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- The Forecaster
PORTLAND — The Eastern Promenade has long been a favorite place for people to spend lazy afternoons, lounging on nearly 70 acres of lush, grassy slopes with soothing views of Casco Bay.
But on Saturday, the popular place will be transformed into an adventurous, 4.5-mile obstacle course.
Nicole Pisani, race director for Tri-Maine, said more than 100 participants are registered for the New Urban Epic Challenge, which is being run instead of the organization’s annual triathlon.
“We have a great venue for it,” Pisani said. “With the huge popularity in adventure-style races that we’ve seen popping up around the country, there’s a definite interest by people to have fun and work on their fitness.”
Events have names like the Tough Mudder, Warrior Dash and the Toughen Up Challenge.
Tri-Maine has offered an urban triathlon in Portland since 2007. But founder Will Thomas said in a statement posted online that the triathlon was too much for the organization, city and residents to handle.
Thomas said last year’s triathlon required more than 100 barriers, 50 safety cones and more than 50 volunteers. It also put a strain on local and state police, fire and medical resources.
“And there were still very close calls with reckless drivers,” he said.
Thomas said many private donations for the triathlon dried up with the 2008 recession. Also, there are several road construction projects underway that would undermine the course and the safety of participants.
“We can’t knowingly press ahead with a race unless we are 100 percent confident that it is going to be safe, fun and exciting,” he said. “In this case, we did not feel that way, so it became clear that we needed to find a new event concept that maximized the parts of the Urban Epic that we think are awesome, and alleviate the parts that are too much of a risk.”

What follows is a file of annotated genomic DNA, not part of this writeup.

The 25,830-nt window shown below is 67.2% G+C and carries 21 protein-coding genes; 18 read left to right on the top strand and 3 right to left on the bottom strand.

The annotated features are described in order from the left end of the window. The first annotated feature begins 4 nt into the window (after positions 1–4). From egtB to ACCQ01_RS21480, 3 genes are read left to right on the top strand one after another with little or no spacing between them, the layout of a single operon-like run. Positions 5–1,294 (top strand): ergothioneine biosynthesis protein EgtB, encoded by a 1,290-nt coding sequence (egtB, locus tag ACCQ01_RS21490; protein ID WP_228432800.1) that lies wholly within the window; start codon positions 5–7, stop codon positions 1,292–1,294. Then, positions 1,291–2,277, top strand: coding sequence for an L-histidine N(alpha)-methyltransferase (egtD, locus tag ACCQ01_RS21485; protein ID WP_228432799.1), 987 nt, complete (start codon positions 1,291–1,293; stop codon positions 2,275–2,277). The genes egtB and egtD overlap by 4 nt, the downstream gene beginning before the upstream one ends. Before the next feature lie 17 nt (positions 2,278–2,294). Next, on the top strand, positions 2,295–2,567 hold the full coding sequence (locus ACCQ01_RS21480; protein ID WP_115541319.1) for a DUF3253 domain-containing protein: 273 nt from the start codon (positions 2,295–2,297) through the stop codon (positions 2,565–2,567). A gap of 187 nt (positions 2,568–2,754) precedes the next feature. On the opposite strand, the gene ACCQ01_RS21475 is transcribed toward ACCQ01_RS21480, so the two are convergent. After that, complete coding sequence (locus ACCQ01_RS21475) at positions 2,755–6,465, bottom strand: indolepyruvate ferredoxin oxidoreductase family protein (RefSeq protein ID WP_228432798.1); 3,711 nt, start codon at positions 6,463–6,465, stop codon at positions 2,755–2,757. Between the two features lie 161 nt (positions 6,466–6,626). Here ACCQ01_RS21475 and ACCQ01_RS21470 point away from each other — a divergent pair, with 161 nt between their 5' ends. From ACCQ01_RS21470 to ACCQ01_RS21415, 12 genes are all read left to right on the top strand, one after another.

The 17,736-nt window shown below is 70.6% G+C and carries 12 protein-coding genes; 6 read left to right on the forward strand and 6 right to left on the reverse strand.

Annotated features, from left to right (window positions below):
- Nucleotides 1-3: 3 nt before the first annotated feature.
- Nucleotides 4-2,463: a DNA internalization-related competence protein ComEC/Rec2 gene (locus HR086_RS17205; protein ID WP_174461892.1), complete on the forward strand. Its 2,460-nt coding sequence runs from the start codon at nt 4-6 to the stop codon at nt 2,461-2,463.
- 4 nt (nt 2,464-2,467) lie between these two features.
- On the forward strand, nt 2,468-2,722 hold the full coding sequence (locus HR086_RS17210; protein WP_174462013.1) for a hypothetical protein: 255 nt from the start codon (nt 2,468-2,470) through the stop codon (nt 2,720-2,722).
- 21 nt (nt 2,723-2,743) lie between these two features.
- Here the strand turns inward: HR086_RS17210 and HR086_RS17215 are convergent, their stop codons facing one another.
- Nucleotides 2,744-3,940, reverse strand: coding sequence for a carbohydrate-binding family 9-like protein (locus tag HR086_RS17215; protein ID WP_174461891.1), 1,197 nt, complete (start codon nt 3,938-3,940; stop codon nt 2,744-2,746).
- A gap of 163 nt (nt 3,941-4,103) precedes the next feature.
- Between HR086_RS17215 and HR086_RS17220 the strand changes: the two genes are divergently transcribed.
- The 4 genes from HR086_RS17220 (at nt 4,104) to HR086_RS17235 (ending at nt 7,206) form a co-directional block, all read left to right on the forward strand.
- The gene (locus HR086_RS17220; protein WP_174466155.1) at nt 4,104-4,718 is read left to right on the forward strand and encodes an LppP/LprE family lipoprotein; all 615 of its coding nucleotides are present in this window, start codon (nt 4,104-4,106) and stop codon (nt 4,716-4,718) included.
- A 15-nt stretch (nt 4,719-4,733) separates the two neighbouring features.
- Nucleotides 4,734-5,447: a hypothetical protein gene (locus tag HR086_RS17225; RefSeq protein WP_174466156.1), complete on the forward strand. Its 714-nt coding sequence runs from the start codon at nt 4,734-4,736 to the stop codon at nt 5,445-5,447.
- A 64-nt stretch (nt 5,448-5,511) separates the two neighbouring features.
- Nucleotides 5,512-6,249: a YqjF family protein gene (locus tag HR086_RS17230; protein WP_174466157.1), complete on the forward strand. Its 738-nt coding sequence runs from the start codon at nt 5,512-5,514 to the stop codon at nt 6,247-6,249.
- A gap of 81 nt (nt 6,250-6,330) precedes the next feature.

Enter the New Urban Epic Challenge, with 17 obstacles on a course that crisscrosses and weaves its way through the Eastern Prom.
The course will send racers up and down the prom and through obstacles designed with the input from experts in fitness, outdoor recreation, mountain operations and the military.
“It’s not just the man-made obstacles that are the challenge,” Pisani said. “It’s the natural features of the Eastern Prom.”
Racers will start running on the paved trail near East End Beach before hitting their first two obstacles, tire hoops and a technical rock run along the rugged shoreline.
Then, it’s up a steep rocky trail, back across the prom and up two hills. After another run across the hill, racers encounter a squat run, a rock trail, a wooded trail, and an encore squat walk.
Once racers are warmed up, they will tackle a strength camp, beach crawl, hurdles, slalom and steep trail before taking a ride down a more than 50-foot long slip-and-slide.
The race concludes with another dash, hill climb and journey through a chute of powerful fan guns to the finish line near the Narrow Gauge Railroad.
“They definitely put out a strong breeze,” Pisani said of the fan guns. “You’re going to feel like you’re being blown around.”
Racers will also be able to enjoy food and beer, of course, in the Smuttynose Brewing beer garden on the Maine State Pier.
The race is expected to attract a wider range of participants than a triathlon. Pisani said obstacle runners tend to be thrill-seekers, as well as health-and-fitness enthusiasts.
She also said the race is less about competition than about doing something new and challenging with your friends and family.
“The whole idea is to have fun and do something different with your friends and family, and build camaraderie,” Pisani said. “It’s definitely a fun chance for an adult to be a kid again.”
To register for the New Urban Epic Challenge, log onto: www.urban-epic.com/urbanepicchallenge/index.php
Racers must sign in on either Friday, July 8, from 5-6:30 p.m. at the Maine Running Co. on Forest Avenue, or Saturday, July 9, from 8-9:30 a.m. at East End Beach in Portland.
The race begins near East End Beach at 10 a.m. Participants will be released in pairs at established intervals based on gender and age.